For many of us, our instinct is to use AI to generate the perfect image, the perfectly copy-written line, or the most moving concept. But what if we pointed prompts at what we often get wrong, rather than what we want to get right? Can we use AI to point out our knowledge gaps, our biases, and our assumptions in an effort to avoid the blind spots in our own creative pursuits?

  2. Prioritize collective good.
    Whether it's photography, graphic design, marketing, or journalism, a great deal of thought is put into the spectator: the audience absorbing the thing we’ve created. In pursuit of designing that single-minded embodiment of “who this thing is for,” we often fall into the trap of flattening them and imbuing them with our own biases and preconceptions. Plenty of pixels have already been spilled on the way AI is hardcoded to match the latent perspectives and beliefs of the programmers behind the keys, and as far as we can tell, we can’t stop that.

    However, as users, we can stay aware of when and how that bias appears in our prompts and in what is fed back to us. After all, it’s good to think of AI as a highly capable assistant, not an oracle with all the answers. But beyond staying tuned in, it’s about considering the humanity of who we’re creating for and encouraging the models to play toward that.

  3. Find fuel in the fear of the unknown.
    Humans have a wildly deep-seated protective instinct—ask anybody who hates horror movies. And it’s so, so tightly wound into that which we don’t know or can’t imagine. Fear itself, though, is not inherently bad or dangerous. And we can use our responses to fuel our imaginations. Can we try filling in the gaps of what we don’t know or can’t see with similar ideas we do know and can see? And can we practice drawing inspiration from this practice instead of fear?

    This does more than help improve the way we use AI tools—it resets our brains into a basal creative state. It pushes us to seek out the dark corners and replace fear with desire.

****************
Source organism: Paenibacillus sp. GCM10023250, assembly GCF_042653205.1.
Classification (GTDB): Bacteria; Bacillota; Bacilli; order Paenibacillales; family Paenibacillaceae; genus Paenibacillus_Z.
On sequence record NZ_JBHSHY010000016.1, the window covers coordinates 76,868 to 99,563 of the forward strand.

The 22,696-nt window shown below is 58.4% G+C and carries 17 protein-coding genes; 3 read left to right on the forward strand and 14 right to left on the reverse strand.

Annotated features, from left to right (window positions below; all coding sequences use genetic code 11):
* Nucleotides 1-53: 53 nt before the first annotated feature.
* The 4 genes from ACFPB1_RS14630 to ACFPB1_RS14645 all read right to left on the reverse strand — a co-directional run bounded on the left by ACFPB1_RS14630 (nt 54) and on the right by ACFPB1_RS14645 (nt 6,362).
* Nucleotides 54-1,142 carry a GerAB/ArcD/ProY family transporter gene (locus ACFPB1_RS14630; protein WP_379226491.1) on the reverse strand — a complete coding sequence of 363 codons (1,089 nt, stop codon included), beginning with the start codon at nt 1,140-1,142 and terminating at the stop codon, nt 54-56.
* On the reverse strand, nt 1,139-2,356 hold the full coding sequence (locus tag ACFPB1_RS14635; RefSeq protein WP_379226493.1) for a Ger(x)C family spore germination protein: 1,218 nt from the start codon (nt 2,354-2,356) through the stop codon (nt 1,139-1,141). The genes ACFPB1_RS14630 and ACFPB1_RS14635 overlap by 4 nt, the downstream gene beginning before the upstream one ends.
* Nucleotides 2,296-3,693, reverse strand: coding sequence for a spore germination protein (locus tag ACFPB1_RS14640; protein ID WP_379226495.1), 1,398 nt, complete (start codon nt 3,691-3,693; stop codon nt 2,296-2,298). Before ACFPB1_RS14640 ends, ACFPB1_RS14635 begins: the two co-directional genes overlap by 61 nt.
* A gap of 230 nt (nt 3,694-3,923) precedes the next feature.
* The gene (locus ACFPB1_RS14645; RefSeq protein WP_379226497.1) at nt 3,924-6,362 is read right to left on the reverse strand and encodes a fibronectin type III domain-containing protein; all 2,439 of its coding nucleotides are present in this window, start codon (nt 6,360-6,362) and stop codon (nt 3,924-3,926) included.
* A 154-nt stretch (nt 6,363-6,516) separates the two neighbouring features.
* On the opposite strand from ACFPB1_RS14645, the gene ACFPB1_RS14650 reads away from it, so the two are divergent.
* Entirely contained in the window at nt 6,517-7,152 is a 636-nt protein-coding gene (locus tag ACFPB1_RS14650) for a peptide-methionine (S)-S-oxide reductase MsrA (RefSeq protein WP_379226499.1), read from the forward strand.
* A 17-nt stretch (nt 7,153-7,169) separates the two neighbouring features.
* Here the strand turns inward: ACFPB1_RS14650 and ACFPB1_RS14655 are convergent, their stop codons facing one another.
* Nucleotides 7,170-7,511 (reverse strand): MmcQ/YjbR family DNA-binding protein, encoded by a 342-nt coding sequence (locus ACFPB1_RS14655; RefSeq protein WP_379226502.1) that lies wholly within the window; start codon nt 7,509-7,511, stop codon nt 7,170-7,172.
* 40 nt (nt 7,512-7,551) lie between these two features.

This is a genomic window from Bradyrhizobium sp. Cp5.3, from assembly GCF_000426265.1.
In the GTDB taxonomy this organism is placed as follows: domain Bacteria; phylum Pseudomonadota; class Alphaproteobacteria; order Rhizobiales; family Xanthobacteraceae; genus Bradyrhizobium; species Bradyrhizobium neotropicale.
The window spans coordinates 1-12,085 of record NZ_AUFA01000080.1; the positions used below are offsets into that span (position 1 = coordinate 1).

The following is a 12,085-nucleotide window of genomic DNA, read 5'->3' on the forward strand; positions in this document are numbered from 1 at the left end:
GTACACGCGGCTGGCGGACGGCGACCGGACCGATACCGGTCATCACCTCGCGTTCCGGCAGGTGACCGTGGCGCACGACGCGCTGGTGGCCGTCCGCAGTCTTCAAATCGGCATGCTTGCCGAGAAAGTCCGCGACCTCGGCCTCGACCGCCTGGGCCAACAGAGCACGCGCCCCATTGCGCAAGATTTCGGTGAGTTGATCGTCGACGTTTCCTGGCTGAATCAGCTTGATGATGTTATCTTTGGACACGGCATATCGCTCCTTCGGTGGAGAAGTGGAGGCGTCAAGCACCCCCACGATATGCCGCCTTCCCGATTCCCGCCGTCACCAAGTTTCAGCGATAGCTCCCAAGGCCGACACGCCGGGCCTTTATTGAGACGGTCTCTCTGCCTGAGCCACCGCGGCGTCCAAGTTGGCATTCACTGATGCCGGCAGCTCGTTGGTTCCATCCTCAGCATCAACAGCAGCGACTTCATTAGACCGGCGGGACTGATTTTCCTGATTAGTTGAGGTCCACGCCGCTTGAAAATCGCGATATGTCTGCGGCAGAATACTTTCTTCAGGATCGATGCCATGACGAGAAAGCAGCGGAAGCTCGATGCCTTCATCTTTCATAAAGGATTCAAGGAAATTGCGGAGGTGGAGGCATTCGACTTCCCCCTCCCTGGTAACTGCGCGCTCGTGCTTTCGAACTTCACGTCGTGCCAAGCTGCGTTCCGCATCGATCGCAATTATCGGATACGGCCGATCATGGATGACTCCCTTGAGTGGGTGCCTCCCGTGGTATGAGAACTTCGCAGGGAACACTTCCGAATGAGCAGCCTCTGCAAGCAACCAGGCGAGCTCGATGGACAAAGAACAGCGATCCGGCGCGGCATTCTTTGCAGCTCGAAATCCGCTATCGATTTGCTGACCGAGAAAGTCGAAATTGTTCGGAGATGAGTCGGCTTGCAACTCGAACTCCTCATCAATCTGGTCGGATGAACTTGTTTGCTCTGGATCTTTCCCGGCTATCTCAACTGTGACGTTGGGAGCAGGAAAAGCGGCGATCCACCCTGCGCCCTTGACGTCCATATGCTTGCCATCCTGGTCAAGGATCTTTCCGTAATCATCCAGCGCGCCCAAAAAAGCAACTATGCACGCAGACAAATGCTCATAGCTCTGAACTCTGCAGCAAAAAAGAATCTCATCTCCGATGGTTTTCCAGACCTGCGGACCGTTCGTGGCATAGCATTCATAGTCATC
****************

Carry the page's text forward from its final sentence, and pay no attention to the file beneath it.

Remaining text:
4. Get drunk on imagination.
    Cal Newport writes a great deal on the benefits of deep work. So does Jenny Odell. The notion of flow state has popped up in business pop psych for decades. We all know that our lives are full of interruptions, tasks, and left brain work (analysis, order), yet we still persist in holding our right brain (intuition, creativity) back. The oldest wisdom is the best wisdom: allowing ourselves the time, space, and freedom—as difficult as it is to seek out—unlocks the dopamine and energy we need to replace our vigilance with curiosity.

AI is more than a tool. It’s a spirit. One without form, one imbued with energy, and one that we can grow with if we choose not to control it, but to dance with it.

The truth is, we'll continue to see AI-driven "scandals" in the coming years (months? days?). We should explore the spirit of AI rather than its function. It is something that can ultimately help us if we take the leap to elevate our instincts beyond fear and embrace desire.

A version of this newsletter was originally published last month in Ad Age. See the original piece here.

Aaron Powers is a Partner at SYLVAIN, and leads the company’s business growth in the United States. He spends most of his time in the consumer tech, financial services, and entertainment spaces, and is a co-host of SYLVAIN’s weekly podcast, Critical Nonsense.